Of course, not everyone listens and out comes the devil herself, the one person I hate more than anyone in the world. The dreaded step-monster calls after me and with every ounce of southern grace I maintain, I turned to listen. She hugs me and my insides feels like stone as every muscle tightens in an attempt not to shove her away.
She spouts off some phrases straight out the AA handbook. “Higher power” “Things you can’t change” I can’t fully pay attention, every generic word that flies from her face makes me want to punch her, repeatedly. I fight madly not to unleash all of my pain – not for her sake; No, I simply didn’t want to go to jail so far away from home and that’s the truth – if I had begun to let go of that rage, I’m not sure I could have stopped: not in that moment, not on that day. She finished up and turned away, I went back on a mission to escape – twice as enraged.
I stood on the side-walk pissed, ranting about everything that popped in my head. I paced and walked in circles as I puffed away on the millionth cigarette since I arrived. My nerves are shoot and I’ve only just gotten here: I gather myself as well as I can and head back in.
I waited in the hall with family as each went in to say their good-bye. They said in most states I’d have a say but here the laws says they pull the plug and that’s what we’d have to do. The only choice I had to make was when and though it did not lay solely on my shoulders – I was the one everyone seemed to be waiting on.
I took my turn to enter the room once again and this time I sat alone as I stared at my father’s lifeless body. At first I felt so nervous, as if he’d just fly up from the bed at any minute and I didn’t want to speak but the silence quickly engulfed the emotions and the anger began to pour out.
“Wake up! Wake up! You’re just faking!” He doesn’t budge.
“You can’t do this, you don’t get to just walk away. You could have been better – wake up damn-it!” Silence
“I just wanted a good dad. Why couldn’t you give me that? I thought it was too late for me but honestly when I gave you a grand baby I thought it’d all change. I thought maybe, just maybe, you’d be a better man for her and you’d make up for all the wrong by pouring the love you couldn’t give me, into her. You didn’t get better, you didn’t change. I can only remember seeing you once after her birth and it was only because you were on a bender with friends, who happened to live directly across the lake from me.” I pause as I think back on the day.
“You admitted you could see the house and waited for lights to come on. I imagine you were coming down and feeling guilty about another lapse. You spent long enough at my home to bounce her on your knee and partake in a free breakfast. We heard from you a few days later, only you didn’t want anything to do with your grand-baby or me for that matter. No, instead you wanted my husband – who you shamelessly asked for his urine because you happened to have a drug test. Shamefully on my part, I allowed him to do you the favor and again I was just a part of another one of your cons, only this time – you had included my daughter’s emotions in the mix. I’m thankful she wasn’t old enough to truly know you; I’m thankful that she’ll never have to feel the pain of knowing that you only showed up to obtain something you needed to continue being the waste of space, you always claimed I was. I didn’t know then that the next time I’d see you, you would be dead.” I look to him for any sign of life, a flinch – anything. He lays stiff as his chest rises and falls to the beat of the machines.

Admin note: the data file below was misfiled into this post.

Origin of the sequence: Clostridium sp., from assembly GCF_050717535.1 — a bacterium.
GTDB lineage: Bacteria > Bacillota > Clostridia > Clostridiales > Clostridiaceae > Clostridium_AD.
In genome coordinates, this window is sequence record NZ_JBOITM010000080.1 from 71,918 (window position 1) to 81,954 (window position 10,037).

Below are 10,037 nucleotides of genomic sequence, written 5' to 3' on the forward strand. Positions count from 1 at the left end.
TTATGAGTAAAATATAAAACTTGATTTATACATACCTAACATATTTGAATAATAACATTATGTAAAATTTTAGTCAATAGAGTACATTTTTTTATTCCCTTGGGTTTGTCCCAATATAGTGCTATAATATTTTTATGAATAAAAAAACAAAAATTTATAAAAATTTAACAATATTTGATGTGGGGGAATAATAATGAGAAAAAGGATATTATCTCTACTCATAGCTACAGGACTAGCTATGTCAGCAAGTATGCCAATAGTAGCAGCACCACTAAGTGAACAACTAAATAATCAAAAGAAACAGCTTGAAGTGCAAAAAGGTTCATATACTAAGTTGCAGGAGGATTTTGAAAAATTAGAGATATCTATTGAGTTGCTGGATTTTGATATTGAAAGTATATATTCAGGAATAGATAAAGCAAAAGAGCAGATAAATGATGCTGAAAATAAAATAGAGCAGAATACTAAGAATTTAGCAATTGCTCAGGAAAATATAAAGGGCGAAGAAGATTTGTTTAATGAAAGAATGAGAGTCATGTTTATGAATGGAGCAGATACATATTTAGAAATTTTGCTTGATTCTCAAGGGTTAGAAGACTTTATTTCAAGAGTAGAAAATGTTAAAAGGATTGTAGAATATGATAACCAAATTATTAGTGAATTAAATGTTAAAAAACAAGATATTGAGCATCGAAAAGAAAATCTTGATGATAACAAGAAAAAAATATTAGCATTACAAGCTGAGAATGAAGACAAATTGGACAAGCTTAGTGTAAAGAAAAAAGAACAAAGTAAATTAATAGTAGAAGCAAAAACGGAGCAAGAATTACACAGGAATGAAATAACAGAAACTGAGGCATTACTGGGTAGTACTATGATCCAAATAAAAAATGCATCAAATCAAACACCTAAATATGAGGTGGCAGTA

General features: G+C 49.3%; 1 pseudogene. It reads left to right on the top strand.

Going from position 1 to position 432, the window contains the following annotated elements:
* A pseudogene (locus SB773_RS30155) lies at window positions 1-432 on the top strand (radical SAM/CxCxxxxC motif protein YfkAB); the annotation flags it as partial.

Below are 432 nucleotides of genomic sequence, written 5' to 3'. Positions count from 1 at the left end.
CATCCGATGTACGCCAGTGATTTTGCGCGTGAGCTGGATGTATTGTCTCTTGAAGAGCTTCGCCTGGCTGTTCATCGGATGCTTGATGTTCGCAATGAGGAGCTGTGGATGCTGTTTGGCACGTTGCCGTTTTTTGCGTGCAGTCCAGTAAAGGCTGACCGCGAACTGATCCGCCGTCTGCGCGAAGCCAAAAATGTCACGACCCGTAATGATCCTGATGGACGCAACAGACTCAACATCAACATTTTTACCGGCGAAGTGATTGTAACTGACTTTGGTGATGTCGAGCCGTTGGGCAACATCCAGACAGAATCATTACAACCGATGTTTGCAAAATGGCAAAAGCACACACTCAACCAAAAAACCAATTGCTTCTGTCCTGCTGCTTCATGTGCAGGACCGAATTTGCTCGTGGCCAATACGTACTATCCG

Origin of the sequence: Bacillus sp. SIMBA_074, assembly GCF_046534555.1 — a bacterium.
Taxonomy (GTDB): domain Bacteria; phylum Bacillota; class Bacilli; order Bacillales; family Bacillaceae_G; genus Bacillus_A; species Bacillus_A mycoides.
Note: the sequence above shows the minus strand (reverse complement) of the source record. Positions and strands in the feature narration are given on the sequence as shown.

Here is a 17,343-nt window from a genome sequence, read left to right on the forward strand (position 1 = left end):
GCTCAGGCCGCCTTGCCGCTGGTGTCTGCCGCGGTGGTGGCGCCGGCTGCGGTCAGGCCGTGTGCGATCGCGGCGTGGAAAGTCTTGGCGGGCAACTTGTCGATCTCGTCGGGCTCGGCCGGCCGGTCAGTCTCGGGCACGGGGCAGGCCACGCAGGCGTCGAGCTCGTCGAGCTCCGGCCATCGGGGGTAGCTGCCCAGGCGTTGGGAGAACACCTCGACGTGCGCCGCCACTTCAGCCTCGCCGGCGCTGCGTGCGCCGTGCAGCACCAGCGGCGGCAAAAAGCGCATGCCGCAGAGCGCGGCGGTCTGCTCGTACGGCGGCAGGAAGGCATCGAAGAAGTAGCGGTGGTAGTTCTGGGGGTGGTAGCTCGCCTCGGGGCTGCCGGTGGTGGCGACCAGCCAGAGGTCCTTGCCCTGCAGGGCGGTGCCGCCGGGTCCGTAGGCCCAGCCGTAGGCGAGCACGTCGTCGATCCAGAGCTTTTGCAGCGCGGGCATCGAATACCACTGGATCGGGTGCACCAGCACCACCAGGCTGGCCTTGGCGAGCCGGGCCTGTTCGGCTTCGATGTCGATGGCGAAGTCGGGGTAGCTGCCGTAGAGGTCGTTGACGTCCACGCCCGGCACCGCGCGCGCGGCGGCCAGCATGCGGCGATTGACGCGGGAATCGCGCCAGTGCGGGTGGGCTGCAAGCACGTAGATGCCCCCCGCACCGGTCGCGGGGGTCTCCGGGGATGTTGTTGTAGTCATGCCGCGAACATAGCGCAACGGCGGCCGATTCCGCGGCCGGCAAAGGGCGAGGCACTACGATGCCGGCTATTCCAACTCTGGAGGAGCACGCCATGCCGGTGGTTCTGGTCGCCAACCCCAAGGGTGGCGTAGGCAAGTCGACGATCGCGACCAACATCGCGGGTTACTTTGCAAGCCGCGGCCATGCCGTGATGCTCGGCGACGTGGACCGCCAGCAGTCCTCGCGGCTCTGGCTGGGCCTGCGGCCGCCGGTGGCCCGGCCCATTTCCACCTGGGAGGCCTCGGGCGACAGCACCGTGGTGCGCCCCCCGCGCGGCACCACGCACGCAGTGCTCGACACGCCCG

“Dad. Dad! Just come back. You can’t do this to me, you can’t just leave. You have to come back, you have to be a better man for her…for me. DAD!” Nothing.
I go on – “We spoke two times after that day. You called once to tell me you were leaving Florida. You claimed this place wasn’t your home and no one here loved you. Your loves were living in Arkansas and there was nothing here for you. Do you remember it dad? I do, because it was just another stab in the heart of that little girl who just wanted a real father – a father who loved her. Why couldn’t you be that for me? Why’d you do this? I’m glad my daughter won’t know you, I’d hate for her to live through the pain of a Gran-daddy that doesn’t love her like he should – no, my pains bad enough in itself.” I sigh and grit my teeth in anger.
“Do you remember the second call? It was to tell me that you were going to marry the step-monster and how happy you were in Arkansas. I call bullshit but that’s whatever. You were rubbing salt in old wounds and I was far over it by this point. ‘Good for you dad. Yeah, we’re fine.’ It was short and the least painful call in all the calls we ever shared. I didn’t know I’d never hear from you again.”
I sit back thinking about the year and trying to form all the thoughts I could possibly want to let go of. I think about a week earlier when I sat in my Mamgu’s house (Welsh for Grandmother – in this case, my great) and Gram called dad, he was in the hospital for a little infection and was due to soon be released. She wanted to see how he was doing and have him talk to my daughter. I heard him on the other end and they all spoke for a good ten minutes, then he said he had to go and he had basically talked to everyone but me. I think about the stories the family were passing in the hall about him telling the nurses he knew he was going to die and how he kept repeating it during his stay. Only to be released with a bad head ache and have to go right back, just to arrive brain-dead. It all seemed too easy.
“Dad, if you knew you were dying, why didn’t you talk to me? Why wasn’t I good enough to get a few minutes of your time. Why didn’t you have anything to say to me? Dad, get up! Get up! You have to answer, I need to know. Why didn’t you love me? Why’d you make life so hard? Why couldn’t you just be a father?” I wait for answers; I wait for any sign of life but still he seemed so far away, though he sat only inches from my side.